Two years ago, the league moved the line of scrimmage for the extra-point kick back to the 15-yard line from the 2. The Chip Kelly-led Eagles wanted the two-point try moved up from the 2 to the 1. The rest of the league didn’t go for that, and coaches decided the incentive to go for two wasn’t that strong. But it remains an interesting gamble.
*Opponents are focusing on Zach Ertz. Two catches for 8 yards on five targets Sunday night, with a drop. Ertz’s ailing hammy might have been a factor.
*Jason Witten’s only catch and only target of the evening came on the game’s first snap.
*There were 11 punts, but neither the Eagles nor the Cowboys finished with a single punt-return yard.
*Dez Bryant managed eight catches on 14 targets, but his total of 63 yards was 4 yards fewer than Alshon Jeffery gained on four catches. Dak Prescott threw 31 passes, so nearly half the time, he was trying to find Bryant, against a very sharp Ronald Darby. Dallas’s average gain per pass play was 3.1 yards.
*With Wendell Smallwood inactive, LeGarrette Blount got 30 snaps, Corey Clement 19, Jay Ajayi 13, and Kenjon Barner two. Barner was a model of efficiency, making a highlight-reel catch for 22 yards at the sideline, then punching the ball in from the 4, his two snaps coming back-to-back, on the Eagles’ first drive.
*Darby played 60 of a possible 63 snaps, which was a mild surprise given that he was returning from a dislocated ankle suffered in the opener. He intercepted a pass, was credited with eight tackles, and was one of the best players on the field. Darby broke up an end zone fade to Bryant, making Dallas settle for a first-quarter field goal.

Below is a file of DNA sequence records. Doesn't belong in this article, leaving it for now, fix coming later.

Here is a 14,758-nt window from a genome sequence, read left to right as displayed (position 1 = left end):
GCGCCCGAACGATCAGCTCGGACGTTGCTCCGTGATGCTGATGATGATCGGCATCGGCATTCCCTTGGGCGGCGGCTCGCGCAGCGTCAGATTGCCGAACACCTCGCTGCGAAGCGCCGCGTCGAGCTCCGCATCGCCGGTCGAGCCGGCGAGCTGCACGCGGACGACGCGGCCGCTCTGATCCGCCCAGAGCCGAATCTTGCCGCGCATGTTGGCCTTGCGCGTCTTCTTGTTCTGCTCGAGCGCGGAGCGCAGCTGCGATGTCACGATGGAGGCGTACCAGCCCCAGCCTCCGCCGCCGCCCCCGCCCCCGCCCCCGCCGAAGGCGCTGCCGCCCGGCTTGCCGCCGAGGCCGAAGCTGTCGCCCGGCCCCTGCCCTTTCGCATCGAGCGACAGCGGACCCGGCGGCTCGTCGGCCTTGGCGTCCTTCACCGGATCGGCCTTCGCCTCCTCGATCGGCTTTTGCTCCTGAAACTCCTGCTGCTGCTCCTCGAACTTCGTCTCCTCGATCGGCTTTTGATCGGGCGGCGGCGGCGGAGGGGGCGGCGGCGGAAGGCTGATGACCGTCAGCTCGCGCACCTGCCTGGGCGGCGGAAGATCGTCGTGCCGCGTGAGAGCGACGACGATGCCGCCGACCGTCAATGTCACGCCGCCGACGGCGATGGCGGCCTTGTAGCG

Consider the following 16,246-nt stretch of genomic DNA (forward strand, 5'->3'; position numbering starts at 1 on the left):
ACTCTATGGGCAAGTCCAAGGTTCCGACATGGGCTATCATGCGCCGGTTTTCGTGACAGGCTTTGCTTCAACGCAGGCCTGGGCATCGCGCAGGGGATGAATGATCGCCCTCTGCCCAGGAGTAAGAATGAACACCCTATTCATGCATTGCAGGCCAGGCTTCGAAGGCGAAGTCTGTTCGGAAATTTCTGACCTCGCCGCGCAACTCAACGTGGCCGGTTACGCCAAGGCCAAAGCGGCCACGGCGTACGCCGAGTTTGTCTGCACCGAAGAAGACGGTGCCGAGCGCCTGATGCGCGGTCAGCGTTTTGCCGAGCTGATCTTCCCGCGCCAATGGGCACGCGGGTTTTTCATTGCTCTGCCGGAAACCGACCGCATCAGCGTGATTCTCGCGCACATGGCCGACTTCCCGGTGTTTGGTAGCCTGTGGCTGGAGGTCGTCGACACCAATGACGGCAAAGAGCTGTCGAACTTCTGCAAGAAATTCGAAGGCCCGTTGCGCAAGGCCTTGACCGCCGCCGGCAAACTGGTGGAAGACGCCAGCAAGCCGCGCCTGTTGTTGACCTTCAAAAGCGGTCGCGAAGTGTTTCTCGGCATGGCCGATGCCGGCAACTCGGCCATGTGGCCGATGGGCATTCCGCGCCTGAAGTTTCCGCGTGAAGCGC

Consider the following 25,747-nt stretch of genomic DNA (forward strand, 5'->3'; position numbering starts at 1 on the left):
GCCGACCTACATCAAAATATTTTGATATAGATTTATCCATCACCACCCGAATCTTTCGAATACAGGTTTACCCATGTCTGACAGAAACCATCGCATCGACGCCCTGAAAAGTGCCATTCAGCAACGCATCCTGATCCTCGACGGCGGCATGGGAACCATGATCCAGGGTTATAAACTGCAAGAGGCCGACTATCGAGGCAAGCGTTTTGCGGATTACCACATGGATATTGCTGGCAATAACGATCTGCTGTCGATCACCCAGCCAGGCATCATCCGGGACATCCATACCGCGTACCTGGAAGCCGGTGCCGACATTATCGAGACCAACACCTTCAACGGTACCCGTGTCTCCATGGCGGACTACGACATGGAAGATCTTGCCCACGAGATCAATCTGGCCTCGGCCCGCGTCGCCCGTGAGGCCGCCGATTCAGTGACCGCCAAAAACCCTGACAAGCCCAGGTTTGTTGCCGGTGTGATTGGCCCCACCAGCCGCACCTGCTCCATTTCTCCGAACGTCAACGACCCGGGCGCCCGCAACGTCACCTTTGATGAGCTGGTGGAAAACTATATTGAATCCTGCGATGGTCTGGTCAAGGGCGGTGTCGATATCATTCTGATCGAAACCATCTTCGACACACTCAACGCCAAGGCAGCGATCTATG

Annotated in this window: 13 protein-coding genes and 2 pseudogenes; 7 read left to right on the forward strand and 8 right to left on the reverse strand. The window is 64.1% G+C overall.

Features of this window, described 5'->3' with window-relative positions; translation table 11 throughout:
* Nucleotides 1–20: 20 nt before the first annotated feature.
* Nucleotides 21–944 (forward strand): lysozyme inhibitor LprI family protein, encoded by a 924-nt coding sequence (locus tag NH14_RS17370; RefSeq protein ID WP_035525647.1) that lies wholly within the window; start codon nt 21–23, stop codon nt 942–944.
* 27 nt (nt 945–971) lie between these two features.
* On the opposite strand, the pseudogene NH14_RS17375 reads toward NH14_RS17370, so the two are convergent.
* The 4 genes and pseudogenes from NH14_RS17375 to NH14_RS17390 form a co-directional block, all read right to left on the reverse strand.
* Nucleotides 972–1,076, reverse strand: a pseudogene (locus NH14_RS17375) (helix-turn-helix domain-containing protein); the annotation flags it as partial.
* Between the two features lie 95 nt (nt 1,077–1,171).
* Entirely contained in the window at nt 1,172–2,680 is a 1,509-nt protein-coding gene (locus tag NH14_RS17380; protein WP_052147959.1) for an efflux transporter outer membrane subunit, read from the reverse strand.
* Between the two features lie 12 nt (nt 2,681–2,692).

*The Eagles didn’t convert on third down until the third play of the third quarter, but when they did, it was glorious. Carson Wentz rolled one way, then threw back across to Brent Celek, whose only catch of the game went for 28 yards.
*Odd game, in that you’d never know from the final score that the Eagles didn’t take the lead for good until four minutes and four seconds into the third quarter. Dallas drove into Eagles territory, down just 15-9, midway through the third.
That a wideout could finish a game with fewer yards than he came in with?
Such was the plight of Nelson Agholor, who caught one pass for minus-2 yards, on the play in which he originally was credited with a 15-yard touchdown. Replay showed Agholor touched a knee down while trying to avoid a tackle, before dancing through the defense to the end zone. So Nelly had 29 catches for 428 yards before the game, 30 for 426 after. If this were to happen 213 more times in a row, he’d have 243 catches for no yards.
The Eagles are the only NFL team to score 20 or more points in every game this season .
The Eagles’ best pass rusher Sunday night was first-round rookie defensive end Derek Barnett, who sacked Dak Prescott twice and forced a Prescott fumble that Nigel Bradham ran in from 37 yards for the first touchdown of Bradham’s six-year, 83-game NFL career.
Granted, Barnett was going against Byron Bell, the replacement for injured Dallas All-Pro left tackle Tyron Smith, but Bell gave a reasonable effort and had chip help from a tight end or a back quite a bit of the time. Barnett still set up shop in the Cowboys’ backfield.
“This guy is disruptive, explosive, and again, he’s another one of those unselfish guys,” Doug Pederson said Monday. Pederson noted that Barnett’s role has grown to where he’s getting about half the snaps over the last five games, and he’s still willing and eager on special teams.
“D.B. knocked it loose. … I saw [the ball] sitting there, waitin’ on me,” Bradham said. “I had nothing but space. My dog Mike Kendricks got a good block for me, set me up to get in the end zone.”
Bradham, by the way, spiked his touchdown ball and walked away, forgetting to claim it as a souvenir. But as he was lamenting this in the locker room afterward, an equipment manager hauling out bags overheard, and told Bradham he’d retrieved the ball.